Letter From Truman

memo

For six decades, until his death at 91 in 2003, Irv Kupcinet, universally known as Kup, was a Chicago institution with his daily column in the Chicago Sun-Times.  This letter from Harry Truman to him in 1963 underscores that Truman never doubted what he had done in regard to the bombings of Hiroshima and Nagasaki.  A friend of mine, Oliver K. Zivney, who passed away on July 30, 2015 at age 89, a retired Methodist minister who had served as a Navy corpsman with the Marines in World War II, and who had been among the first Americans sent to aid the Japanese at Nagasaki after the surrender, met Truman on one occasion at the Truman library.  He asked him if he ever lost any sleep over his decision.  He said no, although he slept uneasily the night before Hiroshima because he realized the storm the bombing would raise.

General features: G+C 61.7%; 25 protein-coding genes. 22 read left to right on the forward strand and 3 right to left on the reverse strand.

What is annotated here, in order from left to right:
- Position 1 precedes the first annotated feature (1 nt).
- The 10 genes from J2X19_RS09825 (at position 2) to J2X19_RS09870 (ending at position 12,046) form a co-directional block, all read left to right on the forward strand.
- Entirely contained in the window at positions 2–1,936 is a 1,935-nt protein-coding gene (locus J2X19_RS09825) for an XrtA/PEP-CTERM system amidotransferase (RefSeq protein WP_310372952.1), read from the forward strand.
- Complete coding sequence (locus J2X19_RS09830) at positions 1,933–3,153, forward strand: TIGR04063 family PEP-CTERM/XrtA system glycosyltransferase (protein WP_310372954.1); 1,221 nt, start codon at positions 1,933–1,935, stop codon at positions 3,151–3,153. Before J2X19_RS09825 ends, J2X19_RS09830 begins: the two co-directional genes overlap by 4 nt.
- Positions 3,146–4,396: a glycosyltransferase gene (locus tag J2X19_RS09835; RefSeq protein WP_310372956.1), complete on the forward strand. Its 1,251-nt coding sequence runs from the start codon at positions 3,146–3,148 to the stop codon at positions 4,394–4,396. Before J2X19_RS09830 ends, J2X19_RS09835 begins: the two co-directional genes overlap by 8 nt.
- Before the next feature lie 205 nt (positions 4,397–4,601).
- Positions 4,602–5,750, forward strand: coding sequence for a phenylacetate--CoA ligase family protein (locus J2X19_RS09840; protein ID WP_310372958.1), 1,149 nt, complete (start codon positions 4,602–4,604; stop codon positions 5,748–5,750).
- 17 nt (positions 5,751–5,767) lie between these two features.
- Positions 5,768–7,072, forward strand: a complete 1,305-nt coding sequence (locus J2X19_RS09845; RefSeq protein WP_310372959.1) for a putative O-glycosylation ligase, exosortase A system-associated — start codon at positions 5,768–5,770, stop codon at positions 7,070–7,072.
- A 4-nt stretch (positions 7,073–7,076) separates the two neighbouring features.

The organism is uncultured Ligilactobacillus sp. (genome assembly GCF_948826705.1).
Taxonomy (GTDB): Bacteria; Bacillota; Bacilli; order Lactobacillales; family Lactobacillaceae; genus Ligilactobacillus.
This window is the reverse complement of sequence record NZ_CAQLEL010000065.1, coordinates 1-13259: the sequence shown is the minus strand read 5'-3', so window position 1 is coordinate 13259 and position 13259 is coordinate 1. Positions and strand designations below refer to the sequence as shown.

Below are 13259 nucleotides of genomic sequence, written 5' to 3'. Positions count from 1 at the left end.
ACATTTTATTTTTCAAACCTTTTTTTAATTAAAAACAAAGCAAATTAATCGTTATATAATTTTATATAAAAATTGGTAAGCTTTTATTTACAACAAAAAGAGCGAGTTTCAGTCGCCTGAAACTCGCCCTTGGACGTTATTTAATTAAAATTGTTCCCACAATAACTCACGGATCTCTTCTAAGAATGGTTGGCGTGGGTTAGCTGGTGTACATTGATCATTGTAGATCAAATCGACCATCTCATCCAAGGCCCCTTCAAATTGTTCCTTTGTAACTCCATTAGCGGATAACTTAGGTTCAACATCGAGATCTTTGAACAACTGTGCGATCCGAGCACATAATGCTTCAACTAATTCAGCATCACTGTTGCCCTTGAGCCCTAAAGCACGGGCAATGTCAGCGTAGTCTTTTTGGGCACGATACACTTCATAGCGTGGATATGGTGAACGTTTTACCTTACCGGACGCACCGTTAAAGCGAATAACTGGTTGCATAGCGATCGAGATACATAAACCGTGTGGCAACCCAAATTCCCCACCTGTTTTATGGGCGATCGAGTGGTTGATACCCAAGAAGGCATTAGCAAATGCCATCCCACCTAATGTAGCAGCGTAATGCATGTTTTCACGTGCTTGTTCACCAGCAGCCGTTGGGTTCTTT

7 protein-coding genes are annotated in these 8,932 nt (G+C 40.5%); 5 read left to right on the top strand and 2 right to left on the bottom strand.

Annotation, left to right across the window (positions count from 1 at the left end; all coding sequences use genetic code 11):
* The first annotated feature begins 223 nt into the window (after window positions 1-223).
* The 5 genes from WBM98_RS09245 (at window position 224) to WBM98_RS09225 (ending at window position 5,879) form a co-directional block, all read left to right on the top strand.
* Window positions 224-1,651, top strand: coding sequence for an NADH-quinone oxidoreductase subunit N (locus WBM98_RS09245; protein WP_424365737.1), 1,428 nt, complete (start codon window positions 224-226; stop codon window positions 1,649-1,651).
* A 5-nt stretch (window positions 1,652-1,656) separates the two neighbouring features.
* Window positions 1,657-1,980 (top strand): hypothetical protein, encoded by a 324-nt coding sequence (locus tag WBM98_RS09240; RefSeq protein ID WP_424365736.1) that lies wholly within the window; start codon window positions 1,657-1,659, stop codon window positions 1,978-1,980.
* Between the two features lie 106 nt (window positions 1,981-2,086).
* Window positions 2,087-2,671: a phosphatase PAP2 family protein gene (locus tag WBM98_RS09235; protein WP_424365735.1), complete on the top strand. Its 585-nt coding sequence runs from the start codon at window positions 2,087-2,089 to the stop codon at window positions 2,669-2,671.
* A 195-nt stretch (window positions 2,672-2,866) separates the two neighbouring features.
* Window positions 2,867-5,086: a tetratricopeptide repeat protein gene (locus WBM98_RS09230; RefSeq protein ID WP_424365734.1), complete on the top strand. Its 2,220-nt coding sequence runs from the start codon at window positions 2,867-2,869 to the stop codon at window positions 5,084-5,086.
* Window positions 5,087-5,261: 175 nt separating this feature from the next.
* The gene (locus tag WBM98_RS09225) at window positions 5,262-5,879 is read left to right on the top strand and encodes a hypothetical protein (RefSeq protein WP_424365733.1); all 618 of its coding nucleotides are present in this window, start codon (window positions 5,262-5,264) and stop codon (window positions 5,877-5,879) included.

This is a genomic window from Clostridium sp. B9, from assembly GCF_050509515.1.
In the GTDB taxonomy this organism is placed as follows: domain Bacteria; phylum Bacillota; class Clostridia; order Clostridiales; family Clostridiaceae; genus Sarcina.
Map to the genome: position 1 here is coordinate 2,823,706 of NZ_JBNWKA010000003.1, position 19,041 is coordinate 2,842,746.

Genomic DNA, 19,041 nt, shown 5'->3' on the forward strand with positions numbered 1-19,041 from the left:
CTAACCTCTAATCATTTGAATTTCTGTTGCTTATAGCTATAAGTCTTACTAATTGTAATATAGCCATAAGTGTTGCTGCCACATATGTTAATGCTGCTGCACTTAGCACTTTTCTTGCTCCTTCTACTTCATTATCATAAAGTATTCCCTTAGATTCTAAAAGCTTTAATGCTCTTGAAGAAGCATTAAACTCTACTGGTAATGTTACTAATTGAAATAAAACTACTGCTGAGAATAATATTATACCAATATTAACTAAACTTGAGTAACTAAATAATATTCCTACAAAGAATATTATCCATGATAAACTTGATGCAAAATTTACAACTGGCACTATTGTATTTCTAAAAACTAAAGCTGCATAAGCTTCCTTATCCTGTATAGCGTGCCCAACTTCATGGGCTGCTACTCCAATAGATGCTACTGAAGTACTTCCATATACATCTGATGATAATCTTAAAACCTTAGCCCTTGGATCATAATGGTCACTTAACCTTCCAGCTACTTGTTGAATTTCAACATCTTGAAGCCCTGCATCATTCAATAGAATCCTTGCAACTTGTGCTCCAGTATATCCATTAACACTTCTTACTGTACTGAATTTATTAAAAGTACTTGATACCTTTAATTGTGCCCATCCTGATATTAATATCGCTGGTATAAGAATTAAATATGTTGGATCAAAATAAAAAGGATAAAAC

When Robert Oppenheimer met Truman he told Truman that he, Oppenheimer had blood on his hands.  Truman took out his handkerchief and told him to wipe off the blood, that the responsibility had been totally Truman’s.  For Harry Truman the phrase, “The Buck stops here.” was not merely a catchy phrase on a plaque on his desk.

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Published in: on August 19, 2015 at 5:30 am  Comments (2)  
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2 Comments

  1. ON more than one occasion the USA have been undeservedly lucky in the leaders they found themselves stuck with (one obscure instance – Chester Arthur). Truman certainly was one such stroke of luck.

    • I shudder to think of Henry Wallace in the White House. On the other hand, Cactus Jack Nance might not have been so bad.


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